Everyone knows deer and turkeys love nuts and acorns. When the mast crops begin to fall, the deer and turkeys change up their patterns to travel in areas rich with oaks hickories and hazelnuts. Planting trees in the spring, while they are dormant, will help you get them off to a good start throughout the growing year. It does take a few years to get these trees established. There are some newer breeds and newer varieties of oak trees that are producing mast crops earlier than ever. Swamp oak and sawtooth oaks are both oak varieties and are producing acorns at a relatively young age. You can definitely plant these two varieties and see a return on your investment within 10 years.

Another nut tree that is getting a lot of popularity is the chestnut tree. I’ve planted some of these and I’ve learned a few things. Chestnut trees have a crown above their roots. This means that planting the tree even an inch too deep can result in rotting of the crown and death of the tree. When it comes to planting chestnuts, keep the crown slightly above the earth’s surface to avoid rotting. You are definitely capable of planting chestnuts on your own, but you just have to know what you are doing. Another thing I’ve learned while planting chestnuts is you need to protect these trees, and I mean protect these trees well. One mistake I made while planting was not putting very good shelters around my trees. Rabbits got through to the trunk and stripped the bark off of most of my trees during the winter, and killed a lot of trees. The trees that did survive were mauled by deer. Deer came by and nipped off the tops of the growing branches. I know now more than I did the first time I planted. I ordered some more trees and planted these again. This time, I had a better plan and used proper shelters that are 6 ft tall. As the trees mature, I may have to completely fence off the trees from protection from the deer. I do know that planting these trees will be well worth the effort in a few years when they start producing chestnuts.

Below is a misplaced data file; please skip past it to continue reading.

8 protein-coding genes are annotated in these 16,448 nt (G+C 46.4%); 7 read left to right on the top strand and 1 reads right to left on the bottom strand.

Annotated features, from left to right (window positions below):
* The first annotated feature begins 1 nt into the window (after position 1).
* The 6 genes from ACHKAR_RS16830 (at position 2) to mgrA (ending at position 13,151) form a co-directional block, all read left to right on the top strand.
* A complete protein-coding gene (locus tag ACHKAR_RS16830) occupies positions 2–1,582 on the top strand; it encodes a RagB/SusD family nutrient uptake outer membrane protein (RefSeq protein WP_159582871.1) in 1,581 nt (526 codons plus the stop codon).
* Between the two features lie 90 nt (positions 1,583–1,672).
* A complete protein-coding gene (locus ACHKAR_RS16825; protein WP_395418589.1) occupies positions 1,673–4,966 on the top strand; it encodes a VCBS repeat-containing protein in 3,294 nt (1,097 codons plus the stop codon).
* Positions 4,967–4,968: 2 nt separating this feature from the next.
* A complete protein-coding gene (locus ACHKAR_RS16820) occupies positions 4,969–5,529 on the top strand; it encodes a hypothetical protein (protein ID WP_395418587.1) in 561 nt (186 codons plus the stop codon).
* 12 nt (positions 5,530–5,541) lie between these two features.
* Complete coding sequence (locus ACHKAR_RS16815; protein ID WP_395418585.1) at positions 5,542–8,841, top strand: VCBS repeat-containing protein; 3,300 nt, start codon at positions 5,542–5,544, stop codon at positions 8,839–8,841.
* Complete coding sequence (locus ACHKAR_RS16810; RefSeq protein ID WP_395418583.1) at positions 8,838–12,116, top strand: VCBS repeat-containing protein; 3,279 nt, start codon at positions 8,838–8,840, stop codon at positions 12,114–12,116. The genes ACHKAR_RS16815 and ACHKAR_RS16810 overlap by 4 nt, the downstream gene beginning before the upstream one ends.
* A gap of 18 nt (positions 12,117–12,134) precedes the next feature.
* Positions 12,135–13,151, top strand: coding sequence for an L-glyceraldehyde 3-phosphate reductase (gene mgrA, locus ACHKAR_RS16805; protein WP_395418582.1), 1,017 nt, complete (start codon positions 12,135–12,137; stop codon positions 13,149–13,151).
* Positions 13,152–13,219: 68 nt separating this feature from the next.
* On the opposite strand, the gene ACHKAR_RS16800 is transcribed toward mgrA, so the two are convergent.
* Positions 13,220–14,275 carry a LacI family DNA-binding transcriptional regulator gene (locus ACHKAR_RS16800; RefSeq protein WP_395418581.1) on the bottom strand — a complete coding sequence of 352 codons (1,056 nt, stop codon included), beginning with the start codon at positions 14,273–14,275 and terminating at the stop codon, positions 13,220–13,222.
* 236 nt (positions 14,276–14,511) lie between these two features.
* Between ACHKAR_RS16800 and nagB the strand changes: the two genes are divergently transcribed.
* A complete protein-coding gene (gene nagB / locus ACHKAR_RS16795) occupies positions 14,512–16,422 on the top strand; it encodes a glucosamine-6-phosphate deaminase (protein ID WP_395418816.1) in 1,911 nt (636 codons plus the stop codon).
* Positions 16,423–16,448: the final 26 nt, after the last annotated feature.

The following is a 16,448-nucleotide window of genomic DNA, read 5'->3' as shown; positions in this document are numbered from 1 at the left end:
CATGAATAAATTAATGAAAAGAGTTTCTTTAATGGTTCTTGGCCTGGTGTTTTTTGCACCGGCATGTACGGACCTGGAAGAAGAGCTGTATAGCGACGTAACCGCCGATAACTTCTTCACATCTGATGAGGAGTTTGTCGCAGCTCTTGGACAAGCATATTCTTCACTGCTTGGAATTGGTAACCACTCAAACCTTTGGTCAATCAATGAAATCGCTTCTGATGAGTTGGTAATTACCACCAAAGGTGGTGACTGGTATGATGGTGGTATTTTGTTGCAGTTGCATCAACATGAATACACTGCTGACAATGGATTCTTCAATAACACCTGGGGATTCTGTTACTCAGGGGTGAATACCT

If you have enough area, I recommend at minimum three acres (or preferably more), I would recommend planting a grain this year to stand during the winter months. Having a combination of standing grain and brassica is a lethal combination for late season success. During winter, food is very scarce and deer and turkeys need standing food in order to replenish calories. I recommend planting either soybeans, corn or milo to remain standing and offer some food for the winter. If you have a standing grain source, you will notice a huge difference in your winter success. It is also the first place I check for early sheds as the deer will keep visiting these fields throughout the winter.

If you haven’t started planting a spring food plot, I advise making plans to do so this year. A spring food plot can definitely add to your overall attractiveness and your ability to hold more wildlife on your acreage. If you can only plant one crop, plant clover as it is a perennial that is attractive from spring until thick snow covers the ground. I also advise planting some perennial trees for a long-term investment into your hunting acreage. This will take a few more years to reap a reward, but once they start producing you will be glad you started planting them now rather than waiting and planting them later.